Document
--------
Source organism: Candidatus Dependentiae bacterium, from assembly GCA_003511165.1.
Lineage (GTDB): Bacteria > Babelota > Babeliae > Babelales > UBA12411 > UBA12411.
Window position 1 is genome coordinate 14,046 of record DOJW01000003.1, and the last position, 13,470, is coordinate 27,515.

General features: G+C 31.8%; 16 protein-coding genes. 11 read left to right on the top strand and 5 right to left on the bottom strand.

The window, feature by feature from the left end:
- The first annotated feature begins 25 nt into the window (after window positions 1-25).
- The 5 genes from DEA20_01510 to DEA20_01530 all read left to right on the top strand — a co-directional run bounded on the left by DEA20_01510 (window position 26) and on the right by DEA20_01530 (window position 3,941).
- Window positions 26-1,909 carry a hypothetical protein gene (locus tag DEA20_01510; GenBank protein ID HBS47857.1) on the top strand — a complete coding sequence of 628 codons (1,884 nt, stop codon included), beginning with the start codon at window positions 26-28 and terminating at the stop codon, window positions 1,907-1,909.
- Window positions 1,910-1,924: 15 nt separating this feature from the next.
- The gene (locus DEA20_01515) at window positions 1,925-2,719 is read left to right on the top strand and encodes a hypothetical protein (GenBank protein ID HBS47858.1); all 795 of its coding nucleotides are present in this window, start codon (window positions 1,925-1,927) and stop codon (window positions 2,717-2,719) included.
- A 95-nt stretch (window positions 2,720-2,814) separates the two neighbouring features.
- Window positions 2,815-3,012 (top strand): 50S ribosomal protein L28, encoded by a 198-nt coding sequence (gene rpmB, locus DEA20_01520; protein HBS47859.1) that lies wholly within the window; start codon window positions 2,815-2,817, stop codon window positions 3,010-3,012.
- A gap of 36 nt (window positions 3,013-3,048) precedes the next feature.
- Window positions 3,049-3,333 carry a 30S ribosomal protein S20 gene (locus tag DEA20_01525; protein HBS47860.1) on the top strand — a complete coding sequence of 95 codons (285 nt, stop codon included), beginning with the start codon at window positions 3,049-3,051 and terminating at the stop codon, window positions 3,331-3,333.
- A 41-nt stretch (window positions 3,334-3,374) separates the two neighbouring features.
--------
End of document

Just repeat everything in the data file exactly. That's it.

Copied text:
Source organism: Candidatus Dependentiae bacterium, from assembly GCA_003511165.1.
Lineage (GTDB): Bacteria > Babelota > Babeliae > Babelales > UBA12411 > UBA12411.
Window position 1 is genome coordinate 14,046 of record DOJW01000003.1, and the last position, 13,470, is coordinate 27,515.

General features: G+C 31.8%; 16 protein-coding genes. 11 read left to right on the top strand and 5 right to left on the bottom strand.

The window, feature by feature from the left end:
- The first annotated feature begins 25 nt into the window (after window positions 1-25).
- The 5 genes from DEA20_01510 to DEA20_01530 all read left to right on the top strand — a co-directional run bounded on the left by DEA20_01510 (window position 26) and on the right by DEA20_01530 (window position 3,941).
- Window positions 26-1,909 carry a hypothetical protein gene (locus tag DEA20_01510; GenBank protein ID HBS47857.1) on the top strand — a complete coding sequence of 628 codons (1,884 nt, stop codon included), beginning with the start codon at window positions 26-28 and terminating at the stop codon, window positions 1,907-1,909.
- Window positions 1,910-1,924: 15 nt separating this feature from the next.
- The gene (locus DEA20_01515) at window positions 1,925-2,719 is read left to right on the top strand and encodes a hypothetical protein (GenBank protein ID HBS47858.1); all 795 of its coding nucleotides are present in this window, start codon (window positions 1,925-1,927) and stop codon (window positions 2,717-2,719) included.
- A 95-nt stretch (window positions 2,720-2,814) separates the two neighbouring features.
- Window positions 2,815-3,012 (top strand): 50S ribosomal protein L28, encoded by a 198-nt coding sequence (gene rpmB, locus DEA20_01520; protein HBS47859.1) that lies wholly within the window; start codon window positions 2,815-2,817, stop codon window positions 3,010-3,012.
- A gap of 36 nt (window positions 3,013-3,048) precedes the next feature.
- Window positions 3,049-3,333 carry a 30S ribosomal protein S20 gene (locus tag DEA20_01525; protein HBS47860.1) on the top strand — a complete coding sequence of 95 codons (285 nt, stop codon included), beginning with the start codon at window positions 3,049-3,051 and terminating at the stop codon, window positions 3,331-3,333.
- A 41-nt stretch (window positions 3,334-3,374) separates the two neighbouring features.